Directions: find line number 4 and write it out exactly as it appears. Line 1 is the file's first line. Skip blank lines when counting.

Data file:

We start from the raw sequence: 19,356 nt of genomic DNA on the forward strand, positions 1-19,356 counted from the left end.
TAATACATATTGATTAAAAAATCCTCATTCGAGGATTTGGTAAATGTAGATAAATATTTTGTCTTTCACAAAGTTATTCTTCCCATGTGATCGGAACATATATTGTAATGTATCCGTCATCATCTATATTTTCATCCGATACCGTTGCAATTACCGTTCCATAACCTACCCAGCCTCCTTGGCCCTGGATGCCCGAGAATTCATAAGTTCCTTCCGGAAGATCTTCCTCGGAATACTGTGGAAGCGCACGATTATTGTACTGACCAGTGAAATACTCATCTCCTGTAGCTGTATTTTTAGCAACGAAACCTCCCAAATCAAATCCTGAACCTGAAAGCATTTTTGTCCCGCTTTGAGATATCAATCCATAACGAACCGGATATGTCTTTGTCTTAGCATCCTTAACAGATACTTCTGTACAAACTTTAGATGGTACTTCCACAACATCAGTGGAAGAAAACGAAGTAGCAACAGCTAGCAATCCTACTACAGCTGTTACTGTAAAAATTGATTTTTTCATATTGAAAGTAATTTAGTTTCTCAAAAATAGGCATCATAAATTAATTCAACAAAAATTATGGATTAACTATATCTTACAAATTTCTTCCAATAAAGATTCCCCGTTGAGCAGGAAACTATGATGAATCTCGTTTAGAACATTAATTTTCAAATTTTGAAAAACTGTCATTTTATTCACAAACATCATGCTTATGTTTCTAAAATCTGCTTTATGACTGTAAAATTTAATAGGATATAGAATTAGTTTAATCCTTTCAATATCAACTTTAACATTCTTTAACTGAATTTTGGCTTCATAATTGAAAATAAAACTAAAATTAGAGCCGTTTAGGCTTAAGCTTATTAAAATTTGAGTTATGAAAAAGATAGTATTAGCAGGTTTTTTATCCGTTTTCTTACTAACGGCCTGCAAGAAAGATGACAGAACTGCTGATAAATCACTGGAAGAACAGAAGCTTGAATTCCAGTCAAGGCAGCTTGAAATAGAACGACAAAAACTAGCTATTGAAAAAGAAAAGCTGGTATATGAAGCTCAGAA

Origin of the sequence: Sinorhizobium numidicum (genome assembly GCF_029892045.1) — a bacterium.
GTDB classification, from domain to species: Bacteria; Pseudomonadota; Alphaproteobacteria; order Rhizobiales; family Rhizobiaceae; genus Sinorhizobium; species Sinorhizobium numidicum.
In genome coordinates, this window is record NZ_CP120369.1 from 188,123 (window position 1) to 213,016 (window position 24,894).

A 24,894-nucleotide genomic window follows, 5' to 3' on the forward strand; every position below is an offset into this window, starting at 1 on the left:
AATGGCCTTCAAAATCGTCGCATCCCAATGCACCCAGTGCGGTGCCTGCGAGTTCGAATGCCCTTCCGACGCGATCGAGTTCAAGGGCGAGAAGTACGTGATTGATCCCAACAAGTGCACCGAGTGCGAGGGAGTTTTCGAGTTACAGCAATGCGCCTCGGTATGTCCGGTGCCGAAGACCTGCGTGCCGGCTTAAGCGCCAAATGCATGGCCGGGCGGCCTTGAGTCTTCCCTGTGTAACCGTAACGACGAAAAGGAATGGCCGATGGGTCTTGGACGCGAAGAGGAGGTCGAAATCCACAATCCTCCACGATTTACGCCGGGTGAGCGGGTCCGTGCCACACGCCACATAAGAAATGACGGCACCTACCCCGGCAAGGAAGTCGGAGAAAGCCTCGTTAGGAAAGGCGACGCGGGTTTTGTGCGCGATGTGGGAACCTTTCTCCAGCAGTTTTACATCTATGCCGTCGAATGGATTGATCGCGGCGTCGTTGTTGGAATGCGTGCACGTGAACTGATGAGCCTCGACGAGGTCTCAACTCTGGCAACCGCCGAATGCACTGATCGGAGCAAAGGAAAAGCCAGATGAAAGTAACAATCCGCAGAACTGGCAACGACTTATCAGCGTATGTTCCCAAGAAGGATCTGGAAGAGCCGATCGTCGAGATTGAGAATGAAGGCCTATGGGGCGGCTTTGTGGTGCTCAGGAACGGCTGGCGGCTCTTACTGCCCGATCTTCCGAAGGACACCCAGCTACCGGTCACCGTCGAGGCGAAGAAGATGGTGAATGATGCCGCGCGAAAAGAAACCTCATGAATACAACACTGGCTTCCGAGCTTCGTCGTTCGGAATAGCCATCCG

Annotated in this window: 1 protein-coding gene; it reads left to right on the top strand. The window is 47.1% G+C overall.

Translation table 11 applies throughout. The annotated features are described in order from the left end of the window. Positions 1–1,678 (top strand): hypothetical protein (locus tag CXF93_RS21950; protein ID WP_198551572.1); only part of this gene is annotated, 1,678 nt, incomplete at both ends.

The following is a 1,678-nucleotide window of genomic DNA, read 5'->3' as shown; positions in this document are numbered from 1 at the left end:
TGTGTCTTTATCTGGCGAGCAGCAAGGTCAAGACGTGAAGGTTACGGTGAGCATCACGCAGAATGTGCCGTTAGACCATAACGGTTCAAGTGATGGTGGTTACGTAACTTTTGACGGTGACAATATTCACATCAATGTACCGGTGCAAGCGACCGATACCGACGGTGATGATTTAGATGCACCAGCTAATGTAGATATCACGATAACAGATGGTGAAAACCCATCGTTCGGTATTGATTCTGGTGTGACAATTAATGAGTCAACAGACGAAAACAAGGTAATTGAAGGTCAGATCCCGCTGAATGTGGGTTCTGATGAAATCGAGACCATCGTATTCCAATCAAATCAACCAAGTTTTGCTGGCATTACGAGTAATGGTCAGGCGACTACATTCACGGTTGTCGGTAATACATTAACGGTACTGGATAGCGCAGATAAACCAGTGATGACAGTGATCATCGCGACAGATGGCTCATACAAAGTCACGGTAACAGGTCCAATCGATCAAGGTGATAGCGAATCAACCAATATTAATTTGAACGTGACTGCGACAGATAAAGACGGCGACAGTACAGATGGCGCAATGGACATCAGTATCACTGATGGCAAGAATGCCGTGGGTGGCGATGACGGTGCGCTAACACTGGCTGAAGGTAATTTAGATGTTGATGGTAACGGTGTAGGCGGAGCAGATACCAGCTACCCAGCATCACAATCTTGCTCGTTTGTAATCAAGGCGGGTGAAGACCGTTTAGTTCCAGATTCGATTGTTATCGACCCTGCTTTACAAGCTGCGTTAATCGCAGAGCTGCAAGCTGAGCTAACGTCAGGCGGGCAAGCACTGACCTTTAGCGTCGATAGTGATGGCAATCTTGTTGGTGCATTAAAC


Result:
GTDB classification, from domain to species: Bacteria; Pseudomonadota; Alphaproteobacteria; order Rhizobiales; family Rhizobiaceae; genus Sinorhizobium; species Sinorhizobium numidicum.